By Cecilia Chan, GSN Managing Editor

In her first year as principal of Augusta Ranch Elementary School, Terrie Barnes handed out a homework assignment to all 1,000 students.

“We are asking every single student in school to write some kind of thank-you note,” Barnes said. “If they are in kindergarten or preschool, they can do a handprint.”

The recipients of those thank-you notes are veterans and active-duty service members, and the assignment is due Nov. 2.

Those notes will be presented to veterans and active-duty service members invited to a breakfast at the school on Nov. 9 – the last school day before Veterans Day on Nov. 11.

“Our vision is when veterans come in that day, we will have tables all decorated with centerpieces and a 1,000 thank-you letters for them,” said Barnes, a long-time educator. “While they’re sitting at the table eating muffins and Starbucks coffee, they can read the four to five letters before them.

“Reading cards that a first-grader or sixth-grader wrote thanking them for service – that is a pretty powerful thing,” she added.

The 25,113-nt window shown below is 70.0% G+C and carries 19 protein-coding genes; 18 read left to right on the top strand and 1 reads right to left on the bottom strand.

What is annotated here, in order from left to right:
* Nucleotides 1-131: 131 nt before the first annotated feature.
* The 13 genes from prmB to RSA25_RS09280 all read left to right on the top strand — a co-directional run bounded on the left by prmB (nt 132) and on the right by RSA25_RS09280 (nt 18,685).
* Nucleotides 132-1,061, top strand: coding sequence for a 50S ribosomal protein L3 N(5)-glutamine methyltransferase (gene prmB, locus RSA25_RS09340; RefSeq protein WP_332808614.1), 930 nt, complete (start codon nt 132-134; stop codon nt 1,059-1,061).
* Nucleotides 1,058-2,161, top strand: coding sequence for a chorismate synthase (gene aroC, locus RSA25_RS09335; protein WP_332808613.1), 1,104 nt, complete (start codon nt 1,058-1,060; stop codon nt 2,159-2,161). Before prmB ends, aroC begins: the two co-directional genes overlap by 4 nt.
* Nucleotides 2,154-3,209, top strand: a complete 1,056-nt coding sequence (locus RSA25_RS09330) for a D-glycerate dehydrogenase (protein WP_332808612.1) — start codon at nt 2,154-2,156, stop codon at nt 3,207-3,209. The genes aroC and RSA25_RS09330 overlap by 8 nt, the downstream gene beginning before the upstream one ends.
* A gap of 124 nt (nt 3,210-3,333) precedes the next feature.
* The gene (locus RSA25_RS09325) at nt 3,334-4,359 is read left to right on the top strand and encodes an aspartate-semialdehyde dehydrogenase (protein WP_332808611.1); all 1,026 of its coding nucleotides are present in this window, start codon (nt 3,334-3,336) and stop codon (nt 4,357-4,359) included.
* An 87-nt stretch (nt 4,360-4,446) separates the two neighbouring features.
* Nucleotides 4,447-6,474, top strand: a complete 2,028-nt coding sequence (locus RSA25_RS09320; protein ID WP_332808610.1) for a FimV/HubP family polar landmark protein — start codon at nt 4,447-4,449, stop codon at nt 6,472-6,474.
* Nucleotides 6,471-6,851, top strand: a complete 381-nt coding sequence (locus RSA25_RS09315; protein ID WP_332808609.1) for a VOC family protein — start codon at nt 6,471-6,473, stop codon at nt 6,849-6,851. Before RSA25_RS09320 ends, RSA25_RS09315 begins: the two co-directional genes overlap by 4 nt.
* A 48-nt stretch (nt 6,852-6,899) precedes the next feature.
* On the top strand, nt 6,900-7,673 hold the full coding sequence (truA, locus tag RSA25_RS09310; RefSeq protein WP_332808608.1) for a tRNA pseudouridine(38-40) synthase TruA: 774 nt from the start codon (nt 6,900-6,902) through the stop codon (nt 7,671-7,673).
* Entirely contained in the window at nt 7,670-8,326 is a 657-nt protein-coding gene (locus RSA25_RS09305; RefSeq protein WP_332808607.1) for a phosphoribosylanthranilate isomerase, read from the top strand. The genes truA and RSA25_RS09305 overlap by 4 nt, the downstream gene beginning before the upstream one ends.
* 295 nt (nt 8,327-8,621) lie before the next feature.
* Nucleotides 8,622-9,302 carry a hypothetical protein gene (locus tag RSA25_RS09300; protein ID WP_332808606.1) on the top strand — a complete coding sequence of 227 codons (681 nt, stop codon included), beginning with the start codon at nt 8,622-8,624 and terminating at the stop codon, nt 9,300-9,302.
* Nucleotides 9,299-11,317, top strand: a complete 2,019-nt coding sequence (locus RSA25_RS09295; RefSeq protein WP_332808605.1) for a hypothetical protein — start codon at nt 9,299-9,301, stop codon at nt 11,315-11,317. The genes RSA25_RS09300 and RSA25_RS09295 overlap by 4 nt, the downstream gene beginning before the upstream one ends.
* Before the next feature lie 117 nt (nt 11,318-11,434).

Attendees will be treated to singing from a school choir and the presentation of colors by a high school ROTC.

Winners of the school-wide poetry and essay contest also will read their entries.

Students from Barnes’ Principal Academy – a leadership group of 5th- and 6th-graders who apply to join – will decorate, serve and clean up at the event.

Each month, the group of students do one community service project.

October’s project was collecting items for troops deployed overseas through a program that paired the students with a platoon, Barnes said.

“The kids were working with their parents, family and grandparents, collecting items for us to box to send over there,” Barnes said.

The students collected over 1,500 items that filled 61 care packages, she said.

“The kids got so excited,” she said. “We never in our wildest dream imagined we would get 61 boxes going to 21 Air Force men and women stationed somewhere.”

Barnes’ Principal Academy has grown from 40 students to 70 who meet regularly for leadership training.

Invites have been sent out via social media and newsletters, and  info has been posted on the school marquee.

Barnes said she anticipates a couple of hundred to show up for the breakfast but wasn’t sure because it’s a first for the school.

“I think it’s a neat thing that we don’t lose respect in the world and show moments of gratitude,” said Barnes, who has family members who served.